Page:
DNA tests are certainly popular these days and more than likely, you have seen advertisements for one or more of the companies that produce those tests. Typically, they involve sending some spit off to the company so it can be analyzed.
The commercials are designed to pull you in and make you feel as if something wonderful is taking place behind the scenes. People are learning so much about themselves, including where their ancestors may have lived in the world. It builds up our curiosity and makes us pull out our credit card.
When you see the information on those commercials and websites, it looks so scientific and it appears as if it is 100% accurate. When you send off your spit tube, you expect nothing less than to learn everything about your family.
Before you pull out your wallet, it’s important for you to understand the truth about what you will receive with the results.
In order to test the results of 5 popular DNA test kits, identical twin sisters sent in the required DNA samples. The tests that were included were: Ancestry DNA, 23andMe, Living DNA, MyHeritage DNA, and FamilyTree DNA.
When you think about the fact that it was identical twins who were taking part in this test, one would assume that the results would be identical. In addition, there shouldn’t be a big difference from one company to another as far as the results were concerned.
When the results came back, the twins were shocked to learn that they received five different results from five different companies. In addition, when they compared the results side-by-side, these identical twins even had different results from each other! This left them more confused about their ancestry than before they took the test.
In order to learn more about why the results were so varied, they decided to dig a little deeper.
Simon Gravelle Ph.D., a Population Geneticist at McGill University in Montreal, Canada, was someone who had input into the situation. He said that the results were not always as accurate as they should be. In fact, he referred to it as: “a statistical guess.”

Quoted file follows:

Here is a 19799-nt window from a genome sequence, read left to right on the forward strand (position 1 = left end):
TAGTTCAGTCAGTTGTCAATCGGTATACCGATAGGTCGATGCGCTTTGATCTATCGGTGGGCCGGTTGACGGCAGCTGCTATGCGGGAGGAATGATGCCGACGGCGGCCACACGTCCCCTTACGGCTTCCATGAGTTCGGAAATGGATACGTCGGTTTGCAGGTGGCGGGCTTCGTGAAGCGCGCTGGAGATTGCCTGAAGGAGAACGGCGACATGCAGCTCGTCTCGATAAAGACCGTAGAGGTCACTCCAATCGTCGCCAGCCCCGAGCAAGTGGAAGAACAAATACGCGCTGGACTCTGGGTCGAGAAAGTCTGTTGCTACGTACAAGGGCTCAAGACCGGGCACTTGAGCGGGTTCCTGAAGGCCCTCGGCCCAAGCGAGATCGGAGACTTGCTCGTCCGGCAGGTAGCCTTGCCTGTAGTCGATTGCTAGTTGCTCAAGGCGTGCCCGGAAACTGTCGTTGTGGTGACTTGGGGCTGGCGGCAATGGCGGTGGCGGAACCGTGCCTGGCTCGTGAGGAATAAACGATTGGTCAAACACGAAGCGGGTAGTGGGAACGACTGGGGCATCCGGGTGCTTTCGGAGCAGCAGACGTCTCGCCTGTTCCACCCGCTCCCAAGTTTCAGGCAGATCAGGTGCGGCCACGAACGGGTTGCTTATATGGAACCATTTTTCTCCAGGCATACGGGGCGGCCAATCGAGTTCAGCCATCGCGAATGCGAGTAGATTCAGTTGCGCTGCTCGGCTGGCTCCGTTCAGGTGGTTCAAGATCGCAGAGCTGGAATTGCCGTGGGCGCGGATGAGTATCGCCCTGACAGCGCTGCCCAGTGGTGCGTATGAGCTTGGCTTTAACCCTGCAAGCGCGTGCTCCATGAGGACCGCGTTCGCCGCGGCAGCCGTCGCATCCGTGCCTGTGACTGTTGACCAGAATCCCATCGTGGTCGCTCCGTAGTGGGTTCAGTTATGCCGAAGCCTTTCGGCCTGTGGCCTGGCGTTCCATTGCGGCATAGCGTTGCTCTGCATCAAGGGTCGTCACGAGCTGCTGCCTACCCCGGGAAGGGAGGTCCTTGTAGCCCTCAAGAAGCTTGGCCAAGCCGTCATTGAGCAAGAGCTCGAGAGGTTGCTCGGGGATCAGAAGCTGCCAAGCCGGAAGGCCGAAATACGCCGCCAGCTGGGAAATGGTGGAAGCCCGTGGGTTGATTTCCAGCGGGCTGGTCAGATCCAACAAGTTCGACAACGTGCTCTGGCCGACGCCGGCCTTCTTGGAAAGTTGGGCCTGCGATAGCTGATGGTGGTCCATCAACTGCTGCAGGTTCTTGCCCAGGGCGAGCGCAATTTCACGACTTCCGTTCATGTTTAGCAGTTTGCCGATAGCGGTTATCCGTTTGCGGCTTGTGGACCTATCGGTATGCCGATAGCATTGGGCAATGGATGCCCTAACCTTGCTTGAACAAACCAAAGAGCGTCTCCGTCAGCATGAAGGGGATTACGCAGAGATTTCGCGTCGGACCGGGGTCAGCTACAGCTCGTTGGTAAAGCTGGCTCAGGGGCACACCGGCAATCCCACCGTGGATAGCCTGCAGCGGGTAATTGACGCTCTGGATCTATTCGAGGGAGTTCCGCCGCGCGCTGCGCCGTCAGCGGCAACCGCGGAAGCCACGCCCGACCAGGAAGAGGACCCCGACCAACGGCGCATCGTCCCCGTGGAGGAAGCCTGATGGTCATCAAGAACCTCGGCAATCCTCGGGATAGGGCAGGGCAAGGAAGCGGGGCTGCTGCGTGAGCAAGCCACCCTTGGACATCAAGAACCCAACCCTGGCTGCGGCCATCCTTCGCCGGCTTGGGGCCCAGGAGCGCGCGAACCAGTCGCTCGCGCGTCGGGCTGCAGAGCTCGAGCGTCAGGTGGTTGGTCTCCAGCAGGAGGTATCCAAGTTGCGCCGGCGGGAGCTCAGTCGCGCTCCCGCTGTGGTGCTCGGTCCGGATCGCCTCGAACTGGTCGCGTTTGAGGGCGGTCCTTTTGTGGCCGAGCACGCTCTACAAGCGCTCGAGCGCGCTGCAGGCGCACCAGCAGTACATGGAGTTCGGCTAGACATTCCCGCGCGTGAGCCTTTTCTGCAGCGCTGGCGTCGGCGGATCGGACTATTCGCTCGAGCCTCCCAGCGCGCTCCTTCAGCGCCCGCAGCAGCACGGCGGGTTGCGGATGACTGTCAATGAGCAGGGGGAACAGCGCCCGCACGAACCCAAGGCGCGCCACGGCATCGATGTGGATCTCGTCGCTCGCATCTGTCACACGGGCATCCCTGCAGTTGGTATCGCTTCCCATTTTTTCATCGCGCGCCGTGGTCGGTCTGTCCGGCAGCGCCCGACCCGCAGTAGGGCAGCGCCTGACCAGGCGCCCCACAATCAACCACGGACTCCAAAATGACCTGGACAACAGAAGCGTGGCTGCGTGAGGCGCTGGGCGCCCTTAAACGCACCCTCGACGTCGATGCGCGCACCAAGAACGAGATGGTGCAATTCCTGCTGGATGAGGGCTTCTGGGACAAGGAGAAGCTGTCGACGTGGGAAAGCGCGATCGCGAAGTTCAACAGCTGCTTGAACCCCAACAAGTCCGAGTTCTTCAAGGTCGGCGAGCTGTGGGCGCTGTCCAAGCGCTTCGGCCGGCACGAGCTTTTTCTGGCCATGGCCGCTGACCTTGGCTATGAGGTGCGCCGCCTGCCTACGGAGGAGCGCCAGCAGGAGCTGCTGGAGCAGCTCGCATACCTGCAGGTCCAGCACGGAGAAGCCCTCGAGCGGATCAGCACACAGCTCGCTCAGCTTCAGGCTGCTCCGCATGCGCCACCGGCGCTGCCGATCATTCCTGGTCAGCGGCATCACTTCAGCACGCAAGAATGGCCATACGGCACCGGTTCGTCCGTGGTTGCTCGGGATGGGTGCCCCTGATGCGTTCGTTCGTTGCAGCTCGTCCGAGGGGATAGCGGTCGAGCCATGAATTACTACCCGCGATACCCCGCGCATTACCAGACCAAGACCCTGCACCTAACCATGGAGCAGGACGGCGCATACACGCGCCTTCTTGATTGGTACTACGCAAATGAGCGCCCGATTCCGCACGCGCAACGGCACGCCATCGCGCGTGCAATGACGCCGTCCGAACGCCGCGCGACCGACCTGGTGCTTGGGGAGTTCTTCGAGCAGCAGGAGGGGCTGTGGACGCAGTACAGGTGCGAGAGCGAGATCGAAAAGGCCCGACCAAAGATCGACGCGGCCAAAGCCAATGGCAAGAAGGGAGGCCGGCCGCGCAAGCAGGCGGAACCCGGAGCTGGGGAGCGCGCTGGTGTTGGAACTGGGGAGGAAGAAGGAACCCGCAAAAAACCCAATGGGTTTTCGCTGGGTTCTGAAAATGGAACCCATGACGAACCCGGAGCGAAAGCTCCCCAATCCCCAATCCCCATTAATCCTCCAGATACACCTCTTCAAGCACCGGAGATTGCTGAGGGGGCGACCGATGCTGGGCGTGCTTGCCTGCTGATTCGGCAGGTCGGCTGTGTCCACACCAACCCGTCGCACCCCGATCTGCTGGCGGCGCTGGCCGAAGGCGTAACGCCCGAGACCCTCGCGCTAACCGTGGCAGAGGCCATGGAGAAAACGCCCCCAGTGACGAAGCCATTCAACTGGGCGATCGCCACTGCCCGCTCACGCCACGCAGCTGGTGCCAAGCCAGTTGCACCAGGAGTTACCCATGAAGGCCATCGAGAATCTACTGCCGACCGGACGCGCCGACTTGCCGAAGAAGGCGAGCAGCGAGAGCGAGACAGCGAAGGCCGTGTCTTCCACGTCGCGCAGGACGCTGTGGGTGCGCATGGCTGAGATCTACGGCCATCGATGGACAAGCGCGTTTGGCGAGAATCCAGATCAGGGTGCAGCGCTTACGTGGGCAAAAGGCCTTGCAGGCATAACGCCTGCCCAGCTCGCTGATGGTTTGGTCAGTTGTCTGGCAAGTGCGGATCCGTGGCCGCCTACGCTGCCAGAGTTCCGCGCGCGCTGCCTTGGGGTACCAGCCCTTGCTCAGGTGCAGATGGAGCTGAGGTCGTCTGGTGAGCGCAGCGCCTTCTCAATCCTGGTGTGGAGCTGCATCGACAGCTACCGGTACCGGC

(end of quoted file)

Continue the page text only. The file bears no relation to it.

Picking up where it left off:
Another reliable source weighed in on the situation. This information came from a health policy professor at the University of Alberta, Timothy Caulfield: “Don’t take it too seriously, but know that you’re just getting some information that’s an approximation of how your DNA compares to other people. It’s not tracing back your heritage.”
The commercials make it look so scientific and infallible but the results tell a different tale. In reality, they compare a small portion of your DNA to the DNA of other people. They then try to put things together to give an accurate guess as to your ancestors. As the company’s update their personal databases, the results can even change.
It really doesn’t sound all that accurate when you strip away the marketing hype. Coalfield feels that they are giving a ‘misleading’ message to their consumers. He adds, “I think they’re selling something that isn’t really supported by the science.”
If you are surprised by the results of the DNA test you take, don’t feel as if you need to change your personal perception about your world. More than likely, you are just dealing with something that is less than accurate.